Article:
Thursday, February 22, 2024

NASA and DARPA to test nuclear thermal rocket engine by 2027

DARPA, via its Demonstration Rocket for Agile Cislunar Operations (DRACO) program, is collaborating with NASA to develop and demonstrate a nuclear thermal rocket engine (NTR) in space, an enabling capability for the space agency’s future long-duration spaceflight missions. The goal is to test an NTR-enabled spacecraft in Earth orbit during the 2027 fiscal year.

The use of a nuclear thermal rocket allows for faster transit time, reducing the risk for astronauts. Reducing flight time is a key component of manned missions to Mars, as longer flights require more supplies and more reliable systems.

According to the DARPA, the advanced nuclear thermal propulsion technology offers a high thrust-to-weight ratio of around 10,000x, greater than electric propulsion and with two-to-five times greater efficiency than in-space chemical propulsion.

Nuclear thermal propulsion (NTP) systems aren’t new. The last nuclear thermal rocket engine tests conducted by the United States occurred more than 50 years ago under NASA’s Nuclear Engine for Rocket Vehicle Application and Rover projects.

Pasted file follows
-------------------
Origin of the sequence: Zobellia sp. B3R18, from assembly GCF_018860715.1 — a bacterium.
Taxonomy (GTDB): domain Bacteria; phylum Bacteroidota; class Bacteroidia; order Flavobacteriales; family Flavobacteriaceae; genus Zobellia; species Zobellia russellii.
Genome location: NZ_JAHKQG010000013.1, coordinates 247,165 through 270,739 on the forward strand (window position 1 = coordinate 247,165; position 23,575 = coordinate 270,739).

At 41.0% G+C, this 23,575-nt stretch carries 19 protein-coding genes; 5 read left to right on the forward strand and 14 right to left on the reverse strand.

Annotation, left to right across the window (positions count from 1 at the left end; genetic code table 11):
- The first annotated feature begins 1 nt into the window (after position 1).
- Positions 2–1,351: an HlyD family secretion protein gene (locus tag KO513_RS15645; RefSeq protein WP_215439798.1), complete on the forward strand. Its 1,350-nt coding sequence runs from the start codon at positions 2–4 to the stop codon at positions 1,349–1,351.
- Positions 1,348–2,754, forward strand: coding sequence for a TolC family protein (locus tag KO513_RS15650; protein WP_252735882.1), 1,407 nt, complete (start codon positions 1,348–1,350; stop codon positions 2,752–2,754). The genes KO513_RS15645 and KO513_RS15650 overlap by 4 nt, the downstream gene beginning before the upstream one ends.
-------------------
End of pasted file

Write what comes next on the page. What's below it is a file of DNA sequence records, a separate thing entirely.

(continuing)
DRACO is now leveraging lessons learned from past NTR reactor technology. But instead of using highly-enriched uranium, DRACO is using high-assay low-enriched uranium (HALEU) fuel to have fewer logistical hurdles on its ambitious timeline. For added safety, DARPA plans to engineer the system so that the DRACO engine’s fission reaction will turn on only once it reaches space.

In a nuclear thermal rocket engine, a fission reactor is used to generate extremely high temperatures. The engine transfers the heat produced by the reactor to a liquid propellant, which is expanded and exhausted through a nozzle to propel the spacecraft. Nuclear thermal rockets can be three or more times more efficient than conventional chemical propulsion.

“With this collaboration, we will leverage our expertise gained from many previous space nuclear power and propulsion projects,” said Jim Reuter, associate administrator for STMD. “Recent aerospace materials and engineering advancements are enabling a new era for space nuclear technology, and this flight demonstration will be a major achievement toward establishing a space transportation capability for an Earth-Moon economy.”